Howard Lorenzen, W7BI
Long-time IARC member Howard O. Lorenzen, W7BI passed away peacefully on Wednesday, February 23, 2000. A funeral service was held today (2/26/2000).For many years, IARC on-the-air operations such as Field Day were done under the callsign W7BI. He will be missed as both a friend and fellow amateur radio operator. - Posted Feb 26, 2000
On June 26, 2010 the US Navy christened the missile range instrumentation ship USNS Howard O. Lorenzen in Pascagoula, Mississippi. This vessel is named in honor of Howard Lorenzen, W7BI, (1912-2000) who is widely credited as being the “Father of modern electronic warfare.”
Lorenzen began his Naval Research Laboratory (NRL) career in 1940 after leaving Zenith Radio. He got his first taste of electronic countermeasures when he unintentionally jammed the signal of radar being tested at the Lab’s Radar Division. As the US entered World War II with the attack on Pearl Harbor, Lorenzen’s research focused on developing electronic means to detect, locate, jam and otherwise deceive enemy radar and other electronic locating equipment, ushering in a new era of warfare to benefit US military countermeasures.
As the war progressed, Lorenzen, assigned to the Lab’s Special Developments Section, continued to expand on the idea of electronic countermeasures, or ECMs. He worked to develop radio detection and recording devices to defeat guided German missiles. He analyzed the control signals sent to Henschel 293 flying bombs and used the information to disrupt or distort their radio command signals.
During the 1950s and throughout the Korean and Vietnam military conflicts, ECM technology was advanced by Lorenzen and his team of engineers. They developed new techniques and systems of electronic signal interception and signal source location, which included direction finding, recording, analysis, jamming and deception of high-frequency signals. It was Lorenzen’s project engineer and prodigy, Jim Trexler, who first started calling Lorenzen “Father.” Trexler was the first to reveal that terrestrial radio signals reflected from the Moon could be intercepted back on Earth using a giant parabolic antenna. An immediate outgrowth was the Navy’s Communication Moon Relay (CMR) system, “moon bounce,” that provided our Navy with satellite communication a decade before artificial space satellites were operational.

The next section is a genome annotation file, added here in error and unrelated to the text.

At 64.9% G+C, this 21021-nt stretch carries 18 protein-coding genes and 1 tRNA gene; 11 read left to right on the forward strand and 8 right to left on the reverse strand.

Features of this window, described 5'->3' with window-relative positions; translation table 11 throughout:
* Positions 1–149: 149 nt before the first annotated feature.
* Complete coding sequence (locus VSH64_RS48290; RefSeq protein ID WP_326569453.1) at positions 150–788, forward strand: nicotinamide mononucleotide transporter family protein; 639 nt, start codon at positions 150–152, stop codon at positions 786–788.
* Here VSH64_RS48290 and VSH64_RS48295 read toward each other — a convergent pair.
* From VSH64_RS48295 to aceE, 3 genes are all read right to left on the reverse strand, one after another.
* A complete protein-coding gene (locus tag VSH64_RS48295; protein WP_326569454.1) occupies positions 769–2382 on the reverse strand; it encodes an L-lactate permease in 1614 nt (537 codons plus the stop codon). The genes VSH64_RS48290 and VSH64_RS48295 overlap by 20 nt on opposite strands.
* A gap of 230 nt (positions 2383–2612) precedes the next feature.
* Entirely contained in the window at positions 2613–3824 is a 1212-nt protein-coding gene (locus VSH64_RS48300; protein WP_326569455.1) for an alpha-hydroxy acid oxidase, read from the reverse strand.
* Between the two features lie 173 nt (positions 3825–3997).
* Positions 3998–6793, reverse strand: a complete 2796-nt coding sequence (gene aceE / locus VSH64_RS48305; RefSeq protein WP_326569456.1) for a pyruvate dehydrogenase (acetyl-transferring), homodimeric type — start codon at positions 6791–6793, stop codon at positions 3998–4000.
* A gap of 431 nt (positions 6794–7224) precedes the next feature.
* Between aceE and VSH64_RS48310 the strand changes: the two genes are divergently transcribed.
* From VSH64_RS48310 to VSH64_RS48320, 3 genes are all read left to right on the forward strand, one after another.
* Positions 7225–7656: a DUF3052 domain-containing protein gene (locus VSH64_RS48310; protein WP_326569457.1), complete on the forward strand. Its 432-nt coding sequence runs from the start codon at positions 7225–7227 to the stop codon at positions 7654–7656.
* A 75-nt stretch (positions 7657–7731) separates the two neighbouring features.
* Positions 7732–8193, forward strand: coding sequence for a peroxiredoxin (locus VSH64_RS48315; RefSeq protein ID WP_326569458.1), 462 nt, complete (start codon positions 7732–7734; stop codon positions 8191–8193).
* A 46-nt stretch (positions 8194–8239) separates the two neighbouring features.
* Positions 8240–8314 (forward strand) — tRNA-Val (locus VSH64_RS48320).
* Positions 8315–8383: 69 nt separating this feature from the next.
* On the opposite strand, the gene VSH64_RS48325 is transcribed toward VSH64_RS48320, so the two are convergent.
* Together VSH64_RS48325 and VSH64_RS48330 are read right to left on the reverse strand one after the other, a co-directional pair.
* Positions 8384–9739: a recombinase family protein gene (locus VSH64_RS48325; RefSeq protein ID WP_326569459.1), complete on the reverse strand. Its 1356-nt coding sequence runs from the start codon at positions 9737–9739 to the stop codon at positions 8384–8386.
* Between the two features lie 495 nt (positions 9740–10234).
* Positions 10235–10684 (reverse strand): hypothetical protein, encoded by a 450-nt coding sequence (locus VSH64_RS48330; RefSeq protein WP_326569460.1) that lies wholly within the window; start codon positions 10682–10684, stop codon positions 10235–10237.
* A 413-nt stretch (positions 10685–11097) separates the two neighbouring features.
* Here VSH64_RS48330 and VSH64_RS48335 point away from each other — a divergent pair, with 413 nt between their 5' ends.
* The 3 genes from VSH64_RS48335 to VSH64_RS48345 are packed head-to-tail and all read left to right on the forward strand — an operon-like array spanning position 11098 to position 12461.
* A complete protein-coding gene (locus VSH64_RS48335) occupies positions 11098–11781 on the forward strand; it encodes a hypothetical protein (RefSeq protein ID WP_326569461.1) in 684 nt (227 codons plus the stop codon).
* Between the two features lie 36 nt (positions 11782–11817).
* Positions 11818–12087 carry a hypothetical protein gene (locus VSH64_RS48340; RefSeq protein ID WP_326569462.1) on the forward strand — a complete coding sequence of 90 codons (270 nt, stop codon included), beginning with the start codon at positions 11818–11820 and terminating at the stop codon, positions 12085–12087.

In the mid-1960s as Cold War tensions were ramping up, Lorenzen inspired his team to again think of new, innovative means to thwart enemy attacks on US military targets. In September 1966, his branch was upgraded to division status and Lorenzen was named superintendent of NRL’s new Electronic Warfare Division with the chief role of developing advanced guided missile defenses for Navy aircraft and state-of-the-art electronic warfare (EW) components for the USS New Jersey.
In 1976, after being retired for several years, Howard and Etta Mae moved to Bellevue, Washington to be near their daughter and grandsons and he obtained the call W7BI.
Amateur Radio was rewarding to Howard and he gave generously in return. He was a life member of the ARRL and wrote numerous articles for QST. Over the years Howard Elmered many hams and generously lent his expertise to many radio clubs and organizations.
Howard became a Silent Key on February 23, 2000 at the age of 87. The Issaquah, Washington ARC obtained permission from his family to acquire his call sign, W7BI, for club use, so his legacy lives on. - Excerpted from ARRL article "Navy Honors Electronics Pioneer Howard Lorenzen, W7BI" (link) by Lynn Burlingame N7CFO.